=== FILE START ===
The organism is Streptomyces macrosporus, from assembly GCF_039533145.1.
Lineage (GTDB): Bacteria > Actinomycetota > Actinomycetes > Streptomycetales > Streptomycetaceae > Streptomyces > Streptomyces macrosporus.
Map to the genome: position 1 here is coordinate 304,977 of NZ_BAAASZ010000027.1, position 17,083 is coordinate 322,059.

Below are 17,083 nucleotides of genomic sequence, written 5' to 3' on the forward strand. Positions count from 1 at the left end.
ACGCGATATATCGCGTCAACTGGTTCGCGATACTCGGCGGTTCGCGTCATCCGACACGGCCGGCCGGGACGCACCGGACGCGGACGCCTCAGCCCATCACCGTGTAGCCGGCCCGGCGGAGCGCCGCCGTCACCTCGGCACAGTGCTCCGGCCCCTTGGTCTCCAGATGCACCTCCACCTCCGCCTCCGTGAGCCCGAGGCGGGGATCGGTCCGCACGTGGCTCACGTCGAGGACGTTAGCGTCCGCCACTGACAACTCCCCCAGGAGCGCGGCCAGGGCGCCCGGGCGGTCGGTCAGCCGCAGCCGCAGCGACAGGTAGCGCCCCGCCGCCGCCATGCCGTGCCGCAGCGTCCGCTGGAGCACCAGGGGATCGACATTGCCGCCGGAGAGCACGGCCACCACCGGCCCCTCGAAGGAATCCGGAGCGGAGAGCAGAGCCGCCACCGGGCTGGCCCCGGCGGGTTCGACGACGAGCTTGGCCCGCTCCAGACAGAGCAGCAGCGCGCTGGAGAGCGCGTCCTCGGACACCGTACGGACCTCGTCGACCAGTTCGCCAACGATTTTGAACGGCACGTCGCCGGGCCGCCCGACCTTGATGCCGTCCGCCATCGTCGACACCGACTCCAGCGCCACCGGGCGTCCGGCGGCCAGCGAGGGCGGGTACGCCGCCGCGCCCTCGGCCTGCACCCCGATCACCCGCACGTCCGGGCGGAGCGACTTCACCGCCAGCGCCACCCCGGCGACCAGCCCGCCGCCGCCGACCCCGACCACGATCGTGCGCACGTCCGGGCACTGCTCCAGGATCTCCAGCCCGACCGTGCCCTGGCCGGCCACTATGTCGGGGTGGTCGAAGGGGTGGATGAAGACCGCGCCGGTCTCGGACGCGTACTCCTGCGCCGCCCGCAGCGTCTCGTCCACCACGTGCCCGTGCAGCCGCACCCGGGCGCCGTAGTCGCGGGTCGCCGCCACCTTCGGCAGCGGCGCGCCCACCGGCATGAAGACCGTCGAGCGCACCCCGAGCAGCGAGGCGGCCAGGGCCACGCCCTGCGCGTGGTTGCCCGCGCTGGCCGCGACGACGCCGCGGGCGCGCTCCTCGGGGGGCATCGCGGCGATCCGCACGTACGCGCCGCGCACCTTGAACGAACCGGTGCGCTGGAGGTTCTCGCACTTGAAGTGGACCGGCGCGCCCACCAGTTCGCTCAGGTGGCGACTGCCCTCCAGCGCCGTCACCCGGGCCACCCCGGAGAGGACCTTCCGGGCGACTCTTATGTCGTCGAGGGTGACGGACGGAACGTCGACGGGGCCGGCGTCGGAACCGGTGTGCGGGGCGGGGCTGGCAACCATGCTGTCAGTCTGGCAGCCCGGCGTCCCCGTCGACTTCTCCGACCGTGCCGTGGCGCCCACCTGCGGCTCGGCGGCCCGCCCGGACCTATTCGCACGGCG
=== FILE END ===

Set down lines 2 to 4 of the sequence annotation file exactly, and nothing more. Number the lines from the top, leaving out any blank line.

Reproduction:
Lineage (GTDB): Bacteria > Actinomycetota > Actinomycetes > Streptomycetales > Streptomycetaceae > Streptomyces > Streptomyces macrosporus.
Map to the genome: position 1 here is coordinate 304,977 of NZ_BAAASZ010000027.1, position 17,083 is coordinate 322,059.

Below are 17,083 nucleotides of genomic sequence, written 5' to 3' on the forward strand. Positions count from 1 at the left end.